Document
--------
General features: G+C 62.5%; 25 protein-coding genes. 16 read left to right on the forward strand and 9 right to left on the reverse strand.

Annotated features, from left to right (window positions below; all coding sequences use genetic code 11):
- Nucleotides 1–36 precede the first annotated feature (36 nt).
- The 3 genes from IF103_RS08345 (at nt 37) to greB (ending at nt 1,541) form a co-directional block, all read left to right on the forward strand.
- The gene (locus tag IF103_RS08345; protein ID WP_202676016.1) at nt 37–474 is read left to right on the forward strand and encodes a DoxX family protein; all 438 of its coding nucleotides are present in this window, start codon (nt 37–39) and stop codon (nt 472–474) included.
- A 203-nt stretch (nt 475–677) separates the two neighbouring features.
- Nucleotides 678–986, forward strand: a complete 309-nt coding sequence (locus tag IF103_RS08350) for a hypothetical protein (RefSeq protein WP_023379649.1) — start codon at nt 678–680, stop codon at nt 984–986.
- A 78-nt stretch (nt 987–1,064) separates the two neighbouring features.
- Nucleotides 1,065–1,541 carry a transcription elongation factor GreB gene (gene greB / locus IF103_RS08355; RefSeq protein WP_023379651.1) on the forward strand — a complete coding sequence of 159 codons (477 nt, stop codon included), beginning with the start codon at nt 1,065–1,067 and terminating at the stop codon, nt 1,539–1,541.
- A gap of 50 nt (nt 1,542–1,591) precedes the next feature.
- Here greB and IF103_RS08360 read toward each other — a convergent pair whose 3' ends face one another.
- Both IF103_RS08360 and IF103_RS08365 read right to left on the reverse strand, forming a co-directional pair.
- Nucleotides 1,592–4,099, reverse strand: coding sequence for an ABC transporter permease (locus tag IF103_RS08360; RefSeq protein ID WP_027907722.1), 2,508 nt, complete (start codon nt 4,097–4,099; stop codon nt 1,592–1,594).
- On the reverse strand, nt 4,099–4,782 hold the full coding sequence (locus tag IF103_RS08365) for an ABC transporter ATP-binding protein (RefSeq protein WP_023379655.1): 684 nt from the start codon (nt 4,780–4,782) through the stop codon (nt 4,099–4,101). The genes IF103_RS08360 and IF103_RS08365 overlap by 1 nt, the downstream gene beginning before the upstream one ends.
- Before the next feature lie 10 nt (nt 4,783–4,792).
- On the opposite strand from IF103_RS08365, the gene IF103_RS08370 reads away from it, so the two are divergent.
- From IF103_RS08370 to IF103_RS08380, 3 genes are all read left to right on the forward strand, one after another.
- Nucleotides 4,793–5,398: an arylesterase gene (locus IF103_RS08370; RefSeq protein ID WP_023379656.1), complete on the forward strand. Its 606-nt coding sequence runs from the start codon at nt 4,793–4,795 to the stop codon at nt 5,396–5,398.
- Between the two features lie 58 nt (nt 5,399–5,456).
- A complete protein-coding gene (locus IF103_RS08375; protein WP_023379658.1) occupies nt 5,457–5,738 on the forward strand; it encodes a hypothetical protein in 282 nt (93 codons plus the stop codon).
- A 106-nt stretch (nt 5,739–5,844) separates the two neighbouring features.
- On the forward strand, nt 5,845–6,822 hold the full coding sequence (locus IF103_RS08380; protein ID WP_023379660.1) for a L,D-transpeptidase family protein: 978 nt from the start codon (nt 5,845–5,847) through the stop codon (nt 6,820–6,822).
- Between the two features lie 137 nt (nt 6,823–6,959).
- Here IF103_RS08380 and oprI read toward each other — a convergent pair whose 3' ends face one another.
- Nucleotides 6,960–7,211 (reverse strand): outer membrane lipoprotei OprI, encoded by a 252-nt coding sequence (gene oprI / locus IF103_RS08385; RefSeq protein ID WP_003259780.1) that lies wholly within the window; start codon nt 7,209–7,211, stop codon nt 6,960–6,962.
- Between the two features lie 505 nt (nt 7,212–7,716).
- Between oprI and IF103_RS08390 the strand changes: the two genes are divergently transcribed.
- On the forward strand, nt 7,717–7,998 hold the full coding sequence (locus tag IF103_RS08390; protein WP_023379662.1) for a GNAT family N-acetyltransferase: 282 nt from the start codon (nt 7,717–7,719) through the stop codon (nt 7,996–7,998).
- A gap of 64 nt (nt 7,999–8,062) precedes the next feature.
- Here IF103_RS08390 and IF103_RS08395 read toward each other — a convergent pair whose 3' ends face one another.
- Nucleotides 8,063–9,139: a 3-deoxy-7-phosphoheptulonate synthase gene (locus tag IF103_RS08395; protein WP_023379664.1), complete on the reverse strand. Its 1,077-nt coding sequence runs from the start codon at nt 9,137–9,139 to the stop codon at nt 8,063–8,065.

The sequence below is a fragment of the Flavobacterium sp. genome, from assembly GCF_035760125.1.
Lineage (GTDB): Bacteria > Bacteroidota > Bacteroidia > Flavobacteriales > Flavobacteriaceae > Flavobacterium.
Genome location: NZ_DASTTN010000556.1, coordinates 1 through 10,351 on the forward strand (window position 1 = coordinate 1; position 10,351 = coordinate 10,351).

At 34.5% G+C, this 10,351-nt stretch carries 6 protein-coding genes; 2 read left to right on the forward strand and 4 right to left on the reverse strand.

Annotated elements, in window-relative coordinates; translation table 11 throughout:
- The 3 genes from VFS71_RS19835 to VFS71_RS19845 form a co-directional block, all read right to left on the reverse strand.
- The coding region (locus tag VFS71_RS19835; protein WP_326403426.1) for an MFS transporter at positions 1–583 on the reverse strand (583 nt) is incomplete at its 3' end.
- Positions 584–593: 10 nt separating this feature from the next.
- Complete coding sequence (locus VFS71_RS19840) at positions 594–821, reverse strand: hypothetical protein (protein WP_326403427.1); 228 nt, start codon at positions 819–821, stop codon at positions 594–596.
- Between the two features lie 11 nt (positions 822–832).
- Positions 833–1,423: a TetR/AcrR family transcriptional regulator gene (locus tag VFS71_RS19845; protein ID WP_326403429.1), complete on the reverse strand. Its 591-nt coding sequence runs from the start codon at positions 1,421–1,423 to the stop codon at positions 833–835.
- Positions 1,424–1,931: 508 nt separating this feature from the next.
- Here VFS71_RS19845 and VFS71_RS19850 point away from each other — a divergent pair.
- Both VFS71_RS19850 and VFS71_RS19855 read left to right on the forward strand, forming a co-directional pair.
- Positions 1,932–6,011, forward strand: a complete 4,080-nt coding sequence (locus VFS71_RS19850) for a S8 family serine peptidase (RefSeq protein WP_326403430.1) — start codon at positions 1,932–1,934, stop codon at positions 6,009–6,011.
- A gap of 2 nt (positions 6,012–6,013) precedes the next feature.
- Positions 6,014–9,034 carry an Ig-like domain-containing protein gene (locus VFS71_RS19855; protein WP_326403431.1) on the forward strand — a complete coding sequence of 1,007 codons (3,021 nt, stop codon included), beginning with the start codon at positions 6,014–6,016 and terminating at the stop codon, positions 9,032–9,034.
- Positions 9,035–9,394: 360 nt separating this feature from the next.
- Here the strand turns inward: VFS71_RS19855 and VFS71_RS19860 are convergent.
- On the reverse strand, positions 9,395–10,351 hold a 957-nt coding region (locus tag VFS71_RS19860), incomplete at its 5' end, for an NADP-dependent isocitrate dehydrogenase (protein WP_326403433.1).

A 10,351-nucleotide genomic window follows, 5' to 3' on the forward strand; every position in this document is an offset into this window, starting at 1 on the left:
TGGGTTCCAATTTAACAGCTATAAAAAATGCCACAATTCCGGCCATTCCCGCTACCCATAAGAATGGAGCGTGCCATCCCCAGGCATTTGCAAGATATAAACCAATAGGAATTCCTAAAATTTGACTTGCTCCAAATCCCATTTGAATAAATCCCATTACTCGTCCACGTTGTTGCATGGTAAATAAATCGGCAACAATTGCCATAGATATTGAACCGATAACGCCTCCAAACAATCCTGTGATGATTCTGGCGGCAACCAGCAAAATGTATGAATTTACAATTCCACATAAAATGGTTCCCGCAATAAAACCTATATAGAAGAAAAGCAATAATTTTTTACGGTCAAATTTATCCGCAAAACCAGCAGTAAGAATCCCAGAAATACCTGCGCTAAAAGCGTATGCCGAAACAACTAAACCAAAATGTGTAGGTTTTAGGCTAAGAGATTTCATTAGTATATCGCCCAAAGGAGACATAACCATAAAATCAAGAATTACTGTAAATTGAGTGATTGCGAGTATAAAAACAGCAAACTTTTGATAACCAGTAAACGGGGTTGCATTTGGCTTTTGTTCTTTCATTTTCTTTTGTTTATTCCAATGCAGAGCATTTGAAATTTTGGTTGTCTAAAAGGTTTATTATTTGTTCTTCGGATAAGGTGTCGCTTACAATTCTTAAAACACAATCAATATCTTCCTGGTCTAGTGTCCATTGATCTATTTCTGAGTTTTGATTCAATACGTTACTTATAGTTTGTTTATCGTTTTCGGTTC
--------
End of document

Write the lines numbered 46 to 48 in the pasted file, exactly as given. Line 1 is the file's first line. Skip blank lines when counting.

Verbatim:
- Positions 1,932–6,011, forward strand: a complete 4,080-nt coding sequence (locus VFS71_RS19850) for a S8 family serine peptidase (RefSeq protein WP_326403430.1) — start codon at positions 1,932–1,934, stop codon at positions 6,009–6,011.
- A gap of 2 nt (positions 6,012–6,013) precedes the next feature.
- Positions 6,014–9,034 carry an Ig-like domain-containing protein gene (locus VFS71_RS19855; protein WP_326403431.1) on the forward strand — a complete coding sequence of 1,007 codons (3,021 nt, stop codon included), beginning with the start codon at positions 6,014–6,016 and terminating at the stop codon, positions 9,032–9,034.